Spielberg's first grown-up film - and this sombre, black-and-white, three-hour epic about the Holocaust, and one man who made a tiny difference, is moving, exhilirating and thoroughly absorbing. As Schindler, the German war profiteer who discovered his better nature, Liam Neeson is filmed with all the glamour of a real, old-fashioned Hollywood star.
Ricky Tognazzi's better than competent thriller about a team of young cops called in to protect a Sicilian judge was a huge box-office hit in Italy, where it struck major chords. The action relies more on implicit threat and Ennio Morricone's pulsing score than shoot-outs, and though there may be a shade too much male bonding for northern European tastes, it feels suitably without illusion and looks suitably grimy.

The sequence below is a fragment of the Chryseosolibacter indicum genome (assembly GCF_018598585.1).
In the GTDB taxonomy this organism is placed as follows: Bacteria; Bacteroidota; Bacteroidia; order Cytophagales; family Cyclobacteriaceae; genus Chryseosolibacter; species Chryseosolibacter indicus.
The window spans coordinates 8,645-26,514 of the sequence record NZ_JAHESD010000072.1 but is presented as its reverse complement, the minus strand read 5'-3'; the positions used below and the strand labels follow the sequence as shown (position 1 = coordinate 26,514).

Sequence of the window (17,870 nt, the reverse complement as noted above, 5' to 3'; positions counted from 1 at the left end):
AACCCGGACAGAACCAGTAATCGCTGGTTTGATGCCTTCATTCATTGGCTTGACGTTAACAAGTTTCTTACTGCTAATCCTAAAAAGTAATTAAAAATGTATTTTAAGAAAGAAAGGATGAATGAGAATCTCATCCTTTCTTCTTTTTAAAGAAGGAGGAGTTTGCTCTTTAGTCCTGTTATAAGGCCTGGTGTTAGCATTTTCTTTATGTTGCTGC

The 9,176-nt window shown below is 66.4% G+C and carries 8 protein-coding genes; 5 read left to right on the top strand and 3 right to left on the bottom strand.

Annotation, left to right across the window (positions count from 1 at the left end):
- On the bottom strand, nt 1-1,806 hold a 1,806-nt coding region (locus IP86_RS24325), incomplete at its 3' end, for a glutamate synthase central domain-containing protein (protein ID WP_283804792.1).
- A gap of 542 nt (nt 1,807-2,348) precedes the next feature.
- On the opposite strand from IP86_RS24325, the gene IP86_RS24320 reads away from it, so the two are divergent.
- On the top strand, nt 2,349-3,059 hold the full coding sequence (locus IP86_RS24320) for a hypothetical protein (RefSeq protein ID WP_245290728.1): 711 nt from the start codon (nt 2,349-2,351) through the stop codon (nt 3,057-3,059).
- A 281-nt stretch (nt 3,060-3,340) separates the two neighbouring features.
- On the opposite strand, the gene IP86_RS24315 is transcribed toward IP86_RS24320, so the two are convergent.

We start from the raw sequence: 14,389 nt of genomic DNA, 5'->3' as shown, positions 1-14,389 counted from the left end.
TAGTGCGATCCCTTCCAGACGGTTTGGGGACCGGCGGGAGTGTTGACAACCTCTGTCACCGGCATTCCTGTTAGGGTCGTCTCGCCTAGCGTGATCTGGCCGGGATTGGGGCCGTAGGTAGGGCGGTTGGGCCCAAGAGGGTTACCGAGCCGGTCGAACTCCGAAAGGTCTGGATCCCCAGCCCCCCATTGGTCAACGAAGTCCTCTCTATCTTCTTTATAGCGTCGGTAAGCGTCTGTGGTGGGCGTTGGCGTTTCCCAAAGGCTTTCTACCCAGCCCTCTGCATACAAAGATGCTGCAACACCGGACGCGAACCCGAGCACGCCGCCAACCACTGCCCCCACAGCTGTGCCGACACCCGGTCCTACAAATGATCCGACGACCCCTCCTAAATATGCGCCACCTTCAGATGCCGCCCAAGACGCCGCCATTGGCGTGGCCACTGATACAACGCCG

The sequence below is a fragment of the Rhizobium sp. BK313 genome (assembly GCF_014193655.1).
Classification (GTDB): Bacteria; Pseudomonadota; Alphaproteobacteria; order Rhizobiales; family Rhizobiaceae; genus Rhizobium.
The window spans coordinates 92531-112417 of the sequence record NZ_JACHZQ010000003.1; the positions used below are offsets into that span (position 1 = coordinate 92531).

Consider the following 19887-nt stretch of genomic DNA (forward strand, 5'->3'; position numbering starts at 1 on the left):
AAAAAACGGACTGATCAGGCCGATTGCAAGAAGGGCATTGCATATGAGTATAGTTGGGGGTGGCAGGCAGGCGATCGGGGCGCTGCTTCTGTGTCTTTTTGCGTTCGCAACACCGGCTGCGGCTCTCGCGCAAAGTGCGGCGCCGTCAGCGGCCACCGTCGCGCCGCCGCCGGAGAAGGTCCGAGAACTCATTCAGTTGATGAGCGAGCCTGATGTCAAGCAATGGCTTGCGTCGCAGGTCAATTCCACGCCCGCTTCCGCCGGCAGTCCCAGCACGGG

What's Eating Gilbert Grape?
This is the kind of low-key, borderline whimsical drama that looks a breeze but is near impossible to achieve without overdosing on sentiment or patronising its characters, but Lasse Hallstrom has managed it. Johnny Depp is the eponymous misfit, Leonardo DiCaprio excellent as his mentally disabled brother. It has a tough core: it's a feel-good movie that you could cut your fingers on, if you didn't handle it with care.Reuse content